Islamic State Use Drug Trade to Bankroll Their Jihad, Says Spanish Intelligence

A masked man speaking in what is believed to be a North American accent in a video that Islamic State militants released in September 2014 is pictured in this still frame from video obtained by Reuters October 7, 2014. FBI/Handout via Reuters/Reuters

European cells of Islamic State and other jihadist groups are using their ties to the illicit drug trade to finance their operations in Iraq and Syria, Spanish intelligence told daily newspaper ABC today.

According to Spanish intelligence sources, jihadists in the country rely on knowledge of drug smuggling routes to export arms, contraband and new recruits from the EU to Iraq and Syria, while a recent crackdown on legal fundraising for terrorist organisations has lead to an increased trade of illegal arms and drugs such as "cocaine, heroin and hashish".

Speaking to Newsweek, Haras Rafiq of the anti-radicalization think tank the Quilliam Foundation says illicit trade "is in Islamic State's heritage".

"When you look at Al-Qaeda, which Islamic State took over from in Iraq, they used to smuggle heroin and diamonds," Rafiq says.

"Islamic State have seized many assets since the summer, however they definitely made heavy use of illicit trade tactics before and it is probably quite difficult to stop," he added.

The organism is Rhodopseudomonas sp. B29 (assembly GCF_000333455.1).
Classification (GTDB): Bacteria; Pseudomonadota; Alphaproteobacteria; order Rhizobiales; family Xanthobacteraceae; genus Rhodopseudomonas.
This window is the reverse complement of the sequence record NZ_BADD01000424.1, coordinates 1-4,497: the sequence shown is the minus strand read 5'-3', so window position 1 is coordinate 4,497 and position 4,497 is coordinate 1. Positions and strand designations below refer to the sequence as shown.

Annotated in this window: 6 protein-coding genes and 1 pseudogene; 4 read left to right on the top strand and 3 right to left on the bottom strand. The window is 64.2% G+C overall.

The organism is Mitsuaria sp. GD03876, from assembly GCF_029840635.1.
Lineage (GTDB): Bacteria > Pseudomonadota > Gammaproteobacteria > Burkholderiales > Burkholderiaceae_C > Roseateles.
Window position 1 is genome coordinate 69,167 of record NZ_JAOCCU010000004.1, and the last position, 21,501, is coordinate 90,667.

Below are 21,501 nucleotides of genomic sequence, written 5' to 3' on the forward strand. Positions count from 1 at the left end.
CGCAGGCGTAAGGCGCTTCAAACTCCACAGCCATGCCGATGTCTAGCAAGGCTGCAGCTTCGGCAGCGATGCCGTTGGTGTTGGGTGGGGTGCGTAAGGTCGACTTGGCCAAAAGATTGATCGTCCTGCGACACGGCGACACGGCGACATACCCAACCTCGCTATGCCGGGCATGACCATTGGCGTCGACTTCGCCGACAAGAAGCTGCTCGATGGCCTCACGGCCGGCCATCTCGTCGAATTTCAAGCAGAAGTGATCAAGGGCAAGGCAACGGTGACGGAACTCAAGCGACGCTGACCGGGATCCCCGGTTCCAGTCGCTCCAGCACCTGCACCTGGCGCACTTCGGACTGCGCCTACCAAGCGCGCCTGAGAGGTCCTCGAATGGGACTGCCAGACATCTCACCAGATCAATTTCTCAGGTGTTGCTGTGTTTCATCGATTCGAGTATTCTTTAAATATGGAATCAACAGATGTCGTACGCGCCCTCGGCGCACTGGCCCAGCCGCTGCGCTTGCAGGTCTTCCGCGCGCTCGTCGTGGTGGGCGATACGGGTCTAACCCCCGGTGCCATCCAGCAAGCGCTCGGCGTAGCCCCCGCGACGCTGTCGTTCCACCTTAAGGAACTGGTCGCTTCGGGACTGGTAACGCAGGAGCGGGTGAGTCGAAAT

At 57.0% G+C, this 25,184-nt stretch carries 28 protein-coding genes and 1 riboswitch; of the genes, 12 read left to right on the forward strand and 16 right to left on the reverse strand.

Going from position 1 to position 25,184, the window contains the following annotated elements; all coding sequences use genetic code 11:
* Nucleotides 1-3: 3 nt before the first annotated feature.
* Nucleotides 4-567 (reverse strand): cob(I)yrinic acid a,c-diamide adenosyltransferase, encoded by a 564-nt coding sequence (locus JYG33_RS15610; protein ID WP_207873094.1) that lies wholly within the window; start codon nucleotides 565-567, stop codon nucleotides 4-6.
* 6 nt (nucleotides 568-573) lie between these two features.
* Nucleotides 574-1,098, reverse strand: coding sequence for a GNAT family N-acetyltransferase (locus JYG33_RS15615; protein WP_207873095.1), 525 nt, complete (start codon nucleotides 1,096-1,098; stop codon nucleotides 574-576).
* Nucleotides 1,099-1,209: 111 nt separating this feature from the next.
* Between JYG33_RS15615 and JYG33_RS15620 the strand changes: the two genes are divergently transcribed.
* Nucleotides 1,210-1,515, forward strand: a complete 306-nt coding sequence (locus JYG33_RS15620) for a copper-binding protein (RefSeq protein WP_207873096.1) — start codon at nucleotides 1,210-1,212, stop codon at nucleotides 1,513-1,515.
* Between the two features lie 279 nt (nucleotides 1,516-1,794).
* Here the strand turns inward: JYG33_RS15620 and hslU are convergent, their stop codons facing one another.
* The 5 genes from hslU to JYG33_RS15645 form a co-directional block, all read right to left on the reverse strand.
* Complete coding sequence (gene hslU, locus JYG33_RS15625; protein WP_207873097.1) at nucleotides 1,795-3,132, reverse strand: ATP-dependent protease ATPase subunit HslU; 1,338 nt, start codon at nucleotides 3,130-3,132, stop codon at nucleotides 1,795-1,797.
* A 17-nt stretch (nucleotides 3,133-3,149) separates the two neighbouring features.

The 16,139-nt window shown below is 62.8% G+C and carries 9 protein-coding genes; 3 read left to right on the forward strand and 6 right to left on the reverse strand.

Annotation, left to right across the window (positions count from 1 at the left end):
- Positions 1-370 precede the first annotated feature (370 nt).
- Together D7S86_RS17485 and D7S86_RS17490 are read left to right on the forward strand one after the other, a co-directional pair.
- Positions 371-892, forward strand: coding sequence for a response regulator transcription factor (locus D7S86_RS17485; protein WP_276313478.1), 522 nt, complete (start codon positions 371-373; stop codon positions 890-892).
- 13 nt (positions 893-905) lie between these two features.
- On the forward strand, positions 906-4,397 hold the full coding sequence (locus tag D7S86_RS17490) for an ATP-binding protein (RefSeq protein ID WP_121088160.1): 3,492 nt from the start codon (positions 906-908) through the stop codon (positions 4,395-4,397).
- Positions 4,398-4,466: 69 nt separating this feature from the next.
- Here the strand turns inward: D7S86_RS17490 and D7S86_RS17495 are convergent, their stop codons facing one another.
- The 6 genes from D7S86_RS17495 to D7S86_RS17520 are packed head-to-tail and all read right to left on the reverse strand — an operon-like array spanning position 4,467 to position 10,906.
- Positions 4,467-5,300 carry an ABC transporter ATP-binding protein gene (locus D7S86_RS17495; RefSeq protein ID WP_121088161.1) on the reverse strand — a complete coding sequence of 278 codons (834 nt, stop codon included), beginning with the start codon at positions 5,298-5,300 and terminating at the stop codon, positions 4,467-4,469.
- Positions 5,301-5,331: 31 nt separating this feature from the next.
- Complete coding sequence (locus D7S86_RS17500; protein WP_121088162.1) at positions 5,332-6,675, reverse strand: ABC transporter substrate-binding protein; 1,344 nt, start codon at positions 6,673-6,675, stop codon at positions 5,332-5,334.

According to reports from Spain's recently established government intelligence and counter-terrorism unit CITCO, 20% percent of those detained in Spain under suspicion of working with Islamic State and other jihadist groups have previously served prison sentences for offences such as drug trafficking or document counterfeiting.

"Smuggling drugs, arms, even alcohol is considered forbidden in Islam so the way ISIS excuse it is they see they are fighting a greater jihad," Rafiq says.

"In times of war they believe more is permitted to achieve their goals."

Most of the cocaine destined for Europe, including the UK, has crossed the Atlantic by ship and entered via Spain, according the UK's National Crime Agency.

Reports vary on the total amassed wealth at Islamic State's disposal, however it is widely reported the group has around $2 billion in assets including oil revenue and profit from trade on the black market.